Being young no excuse for Alabama's 'D'

October, 3, 2010
10/03/10
1:53
AM ET
TUSCALOOSA, Ala. -- Mark Ingram knows that look.

More precisely, he knows what a group of guys look like when they’re playing with a certain object on their collective shoulders.

“They’re playing with a chip on their shoulder,” Alabama’s Heisman Trophy running back said of his defense. “I’ve had the utmost confidence in them. They have great athletes and great playmakers. Just because they lost nine players doesn’t mean that they’re not a great defense.

“They came out here with a chip on their shoulder and wanted to prove everybody wrong.”

Nobody’s going to mistake this Alabama defense for the one that choked the life out of everything in its sight a year ago on its way to the BCS national championship.

[+] EnlargeAlabama
Kevin C. Cox/Getty ImagesAlabama's defense dominated Florida, forcing four turnovers and allowing just 79 rushing yards. Alabama has not allowed a touchdown in the second half this season.
But who’s to say this defense won’t get there, either, especially when you consider that most of the guys doing the heavy lifting this season were watching from the sidelines a year ago?

Top-ranked Alabama beat up on No. 7-ranked Florida for a 31-6 victory Saturday night at Bryant-Denny Stadium that was really never close.

The Crimson Tide forced four turnovers, two of those on the doorstep of their own goal line, and turned the back side of Florida quarterback John Brantley’s jersey a distinct shade of green.

Alabama only sacked Brantley once, but knocked him around a bunch. Moreover, the Gators managed just 79 rushing yards.

Never mind that was supposed to be a veteran Florida offensive line and an offensive line that was supposed to be the backbone of the Gators’ offense this season.

On Saturday, they were no match for an Alabama defense that came at them in droves.

“I think we can do whatever we want to do if we just go out and work hard,” Alabama defensive end Marcell Dareus said. “We worked hard all week. We didn’t think about who they had on the o-line. We were mostly worried about capitalizing on our plays and doing what we’re supposed to do.

“We don’t too much worry about whether they’ve got veteran offensive linemen, whether they got big, old offensive linemen or whether they’re mature up front. We just worry about going out and playing the best we can play.”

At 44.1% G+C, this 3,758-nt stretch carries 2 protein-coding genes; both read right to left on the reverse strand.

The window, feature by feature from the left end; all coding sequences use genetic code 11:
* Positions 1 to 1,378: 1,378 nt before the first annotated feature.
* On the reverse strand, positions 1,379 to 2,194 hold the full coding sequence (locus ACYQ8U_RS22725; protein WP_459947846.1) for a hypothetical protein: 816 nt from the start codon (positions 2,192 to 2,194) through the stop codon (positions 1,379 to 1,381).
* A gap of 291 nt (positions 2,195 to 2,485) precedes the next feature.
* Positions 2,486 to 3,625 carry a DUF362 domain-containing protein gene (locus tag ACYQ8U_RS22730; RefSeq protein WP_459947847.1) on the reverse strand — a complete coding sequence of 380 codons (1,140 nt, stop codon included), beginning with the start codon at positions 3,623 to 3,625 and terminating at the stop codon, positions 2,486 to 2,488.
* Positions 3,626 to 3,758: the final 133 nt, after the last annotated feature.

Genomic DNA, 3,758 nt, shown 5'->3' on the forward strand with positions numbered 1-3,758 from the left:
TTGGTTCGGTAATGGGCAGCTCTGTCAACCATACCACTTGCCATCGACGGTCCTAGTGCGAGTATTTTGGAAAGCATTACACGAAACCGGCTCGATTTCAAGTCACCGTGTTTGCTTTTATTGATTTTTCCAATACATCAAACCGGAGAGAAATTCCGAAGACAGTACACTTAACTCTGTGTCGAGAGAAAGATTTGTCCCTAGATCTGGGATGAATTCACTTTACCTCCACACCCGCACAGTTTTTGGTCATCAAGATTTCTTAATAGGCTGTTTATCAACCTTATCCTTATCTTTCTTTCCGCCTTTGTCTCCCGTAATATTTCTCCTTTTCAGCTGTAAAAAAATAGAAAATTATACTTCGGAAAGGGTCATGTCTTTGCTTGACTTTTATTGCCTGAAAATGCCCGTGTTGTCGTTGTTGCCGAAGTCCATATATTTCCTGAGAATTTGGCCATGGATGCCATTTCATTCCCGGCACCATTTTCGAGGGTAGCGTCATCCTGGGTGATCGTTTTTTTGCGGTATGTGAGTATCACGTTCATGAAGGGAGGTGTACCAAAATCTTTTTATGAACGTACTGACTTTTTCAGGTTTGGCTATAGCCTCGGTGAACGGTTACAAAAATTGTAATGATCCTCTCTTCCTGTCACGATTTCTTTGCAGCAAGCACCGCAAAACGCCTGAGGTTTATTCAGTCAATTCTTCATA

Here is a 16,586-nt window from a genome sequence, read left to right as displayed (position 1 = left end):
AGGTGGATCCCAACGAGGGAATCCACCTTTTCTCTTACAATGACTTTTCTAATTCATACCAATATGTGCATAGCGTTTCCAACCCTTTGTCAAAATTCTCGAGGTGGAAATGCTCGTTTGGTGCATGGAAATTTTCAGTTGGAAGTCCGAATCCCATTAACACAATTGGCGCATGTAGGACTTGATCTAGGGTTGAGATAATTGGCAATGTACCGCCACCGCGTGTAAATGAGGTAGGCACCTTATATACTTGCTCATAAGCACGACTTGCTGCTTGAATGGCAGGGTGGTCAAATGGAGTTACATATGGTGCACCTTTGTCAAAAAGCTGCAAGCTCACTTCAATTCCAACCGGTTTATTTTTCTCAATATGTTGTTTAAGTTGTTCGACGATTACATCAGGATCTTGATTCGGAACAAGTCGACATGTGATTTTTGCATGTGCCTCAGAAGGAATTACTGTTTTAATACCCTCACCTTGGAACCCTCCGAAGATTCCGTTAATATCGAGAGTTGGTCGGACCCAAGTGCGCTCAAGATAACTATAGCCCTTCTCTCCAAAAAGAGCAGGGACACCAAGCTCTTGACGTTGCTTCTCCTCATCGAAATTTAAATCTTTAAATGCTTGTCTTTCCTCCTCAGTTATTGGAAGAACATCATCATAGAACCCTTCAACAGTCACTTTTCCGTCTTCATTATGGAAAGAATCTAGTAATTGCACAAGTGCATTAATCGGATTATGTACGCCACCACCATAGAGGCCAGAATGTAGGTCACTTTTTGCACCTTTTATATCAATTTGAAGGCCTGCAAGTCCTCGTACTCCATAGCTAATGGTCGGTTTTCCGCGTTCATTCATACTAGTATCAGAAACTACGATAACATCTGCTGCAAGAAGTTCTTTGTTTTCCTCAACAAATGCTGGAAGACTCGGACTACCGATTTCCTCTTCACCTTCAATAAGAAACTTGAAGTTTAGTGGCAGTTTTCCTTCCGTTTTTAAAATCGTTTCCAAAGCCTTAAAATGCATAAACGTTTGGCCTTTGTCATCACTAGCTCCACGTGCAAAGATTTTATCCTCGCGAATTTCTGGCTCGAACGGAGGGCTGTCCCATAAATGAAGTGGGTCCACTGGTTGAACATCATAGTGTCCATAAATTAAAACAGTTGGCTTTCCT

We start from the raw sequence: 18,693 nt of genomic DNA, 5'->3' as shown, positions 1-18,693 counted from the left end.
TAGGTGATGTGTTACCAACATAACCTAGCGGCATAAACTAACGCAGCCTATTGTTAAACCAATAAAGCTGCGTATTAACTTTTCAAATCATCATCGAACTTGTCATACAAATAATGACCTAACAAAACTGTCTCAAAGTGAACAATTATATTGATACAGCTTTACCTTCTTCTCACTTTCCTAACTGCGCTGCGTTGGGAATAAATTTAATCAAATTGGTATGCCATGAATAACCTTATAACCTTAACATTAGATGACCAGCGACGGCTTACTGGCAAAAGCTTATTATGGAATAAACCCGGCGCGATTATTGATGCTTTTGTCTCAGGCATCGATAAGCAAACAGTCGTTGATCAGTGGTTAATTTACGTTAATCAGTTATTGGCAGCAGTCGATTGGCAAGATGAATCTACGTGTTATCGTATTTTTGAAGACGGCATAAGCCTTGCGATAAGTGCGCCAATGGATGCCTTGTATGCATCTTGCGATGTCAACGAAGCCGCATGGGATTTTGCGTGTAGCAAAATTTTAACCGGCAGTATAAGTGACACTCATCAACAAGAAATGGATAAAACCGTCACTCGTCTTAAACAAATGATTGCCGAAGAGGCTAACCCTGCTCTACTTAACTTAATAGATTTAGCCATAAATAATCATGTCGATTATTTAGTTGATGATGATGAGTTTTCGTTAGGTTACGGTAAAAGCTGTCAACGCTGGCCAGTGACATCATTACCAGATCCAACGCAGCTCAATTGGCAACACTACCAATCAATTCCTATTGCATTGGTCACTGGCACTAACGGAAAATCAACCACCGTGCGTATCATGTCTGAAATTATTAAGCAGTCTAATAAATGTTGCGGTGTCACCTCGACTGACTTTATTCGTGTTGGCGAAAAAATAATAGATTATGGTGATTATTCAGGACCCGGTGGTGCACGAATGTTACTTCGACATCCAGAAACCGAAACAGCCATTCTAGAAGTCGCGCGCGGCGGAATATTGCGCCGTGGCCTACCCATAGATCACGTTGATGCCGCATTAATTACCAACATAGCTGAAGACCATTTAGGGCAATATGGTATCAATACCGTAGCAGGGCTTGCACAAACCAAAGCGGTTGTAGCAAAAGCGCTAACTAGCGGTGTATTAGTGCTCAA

Alabama hasn’t been perfect, far from it. The Crimson Tide are still busting some assignments in the secondary, and they could use another finisher when it comes to getting to the quarterback.

But they still haven’t allowed a touchdown in the second half and have given up a total of three touchdowns in five games -- all this with eight first-year starters in the lineup. Junior linebacker Dont’a Hightower opened last season as a starter, but suffered a season-ending knee injury in the fourth week.

Who needs experience, right?

“It shows at some points,” junior safety Mark Barron said of all the new faces in the starting lineup. “But the guys that are young and new, we try to let them know that being young is not an excuse. You have to step up and grow up.

“Being young is not an excuse here.”

Alabama has forced seven turnovers in its past two games, and just about all of them have come at key junctures.

Freshman linebacker C.J. Mosley returned a Brantley interception 35 yards for a touchdown for Alabama’s final touchdown.

“It’s something we have emphasized tremendously with this group in terms of the turnover drills we do,” Alabama coach Nick Saban said. “Every ball that hits the ground, we have to pick it up and run with it. There’s a lot of conscious effort into trying to make and get turnovers. That’s the one thing that probably has the biggest effect on the outcome of the game.”

Barron admits that the defense has bailed itself out more than once this season thanks to getting turnovers.

“Turnovers save us sometimes,” Barron said. “That’s playing a big role in our defense doing as well as we are.”

Dareus, who hurt his ankle last week against Arkansas, still isn’t back to full speed. He estimated that he’s probably around 80 percent.

The same goes for this defense, which isn’t what it will be come November when some of the mistakes are eliminated and everybody is fully acclimated.

“There’s no telling,” said Dareus, asked how good this defense could be.

“The sky’s the limit. We’ll just keep going and see.”

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Chris Low | email

College Football

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